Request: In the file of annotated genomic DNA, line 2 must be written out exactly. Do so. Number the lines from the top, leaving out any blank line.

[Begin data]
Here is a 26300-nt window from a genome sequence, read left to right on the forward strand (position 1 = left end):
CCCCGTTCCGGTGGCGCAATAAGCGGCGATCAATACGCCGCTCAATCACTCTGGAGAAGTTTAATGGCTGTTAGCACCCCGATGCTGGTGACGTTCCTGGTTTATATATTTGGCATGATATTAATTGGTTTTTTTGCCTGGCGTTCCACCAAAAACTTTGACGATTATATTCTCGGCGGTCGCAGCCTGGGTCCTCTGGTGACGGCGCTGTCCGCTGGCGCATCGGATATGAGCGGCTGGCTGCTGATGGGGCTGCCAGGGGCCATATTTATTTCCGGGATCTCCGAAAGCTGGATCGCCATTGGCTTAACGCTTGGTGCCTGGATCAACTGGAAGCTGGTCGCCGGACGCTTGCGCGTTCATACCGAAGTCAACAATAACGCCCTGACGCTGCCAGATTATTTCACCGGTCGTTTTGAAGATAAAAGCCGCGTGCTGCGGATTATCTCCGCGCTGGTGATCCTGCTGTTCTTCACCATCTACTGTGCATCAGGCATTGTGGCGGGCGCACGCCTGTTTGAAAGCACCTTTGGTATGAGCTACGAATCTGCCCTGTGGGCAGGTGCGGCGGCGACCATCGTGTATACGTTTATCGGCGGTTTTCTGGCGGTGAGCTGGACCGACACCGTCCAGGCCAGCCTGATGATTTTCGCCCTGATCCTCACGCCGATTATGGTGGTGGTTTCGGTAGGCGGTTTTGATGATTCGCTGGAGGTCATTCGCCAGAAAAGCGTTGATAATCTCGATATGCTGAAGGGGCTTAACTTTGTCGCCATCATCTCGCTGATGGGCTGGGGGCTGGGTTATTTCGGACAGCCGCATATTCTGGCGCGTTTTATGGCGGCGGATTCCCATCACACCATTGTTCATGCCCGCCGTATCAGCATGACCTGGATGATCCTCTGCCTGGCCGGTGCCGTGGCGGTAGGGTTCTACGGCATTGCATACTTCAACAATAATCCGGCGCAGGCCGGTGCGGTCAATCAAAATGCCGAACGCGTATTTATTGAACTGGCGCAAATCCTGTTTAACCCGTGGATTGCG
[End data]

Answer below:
CCCCGTTCCGGTGGCGCAATAAGCGGCGATCAATACGCCGCTCAATCACTCTGGAGAAGTTTAATGGCTGTTAGCACCCCGATGCTGGTGACGTTCCTGGTTTATATATTTGGCATGATATTAATTGGTTTTTTTGCCTGGCGTTCCACCAAAAACTTTGACGATTATATTCTCGGCGGTCGCAGCCTGGGTCCTCTGGTGACGGCGCTGTCCGCTGGCGCATCGGATATGAGCGGCTGGCTGCTGATGGGGCTGCCAGGGGCCATATTTATTTCCGGGATCTCCGAAAGCTGGATCGCCATTGGCTTAACGCTTGGTGCCTGGATCAACTGGAAGCTGGTCGCCGGACGCTTGCGCGTTCATACCGAAGTCAACAATAACGCCCTGACGCTGCCAGATTATTTCACCGGTCGTTTTGAAGATAAAAGCCGCGTGCTGCGGATTATCTCCGCGCTGGTGATCCTGCTGTTCTTCACCATCTACTGTGCATCAGGCATTGTGGCGGGCGCACGCCTGTTTGAAAGCACCTTTGGTATGAGCTACGAATCTGCCCTGTGGGCAGGTGCGGCGGCGACCATCGTGTATACGTTTATCGGCGGTTTTCTGGCGGTGAGCTGGACCGACACCGTCCAGGCCAGCCTGATGATTTTCGCCCTGATCCTCACGCCGATTATGGTGGTGGTTTCGGTAGGCGGTTTTGATGATTCGCTGGAGGTCATTCGCCAGAAAAGCGTTGATAATCTCGATATGCTGAAGGGGCTTAACTTTGTCGCCATCATCTCGCTGATGGGCTGGGGGCTGGGTTATTTCGGACAGCCGCATATTCTGGCGCGTTTTATGGCGGCGGATTCCCATCACACCATTGTTCATGCCCGCCGTATCAGCATGACCTGGATGATCCTCTGCCTGGCCGGTGCCGTGGCGGTAGGGTTCTACGGCATTGCATACTTCAACAATAATCCGGCGCAGGCCGGTGCGGTCAATCAAAATGCCGAACGCGTATTTATTGAACTGGCGCAAATCCTGTTTAACCCGTGGATTGCG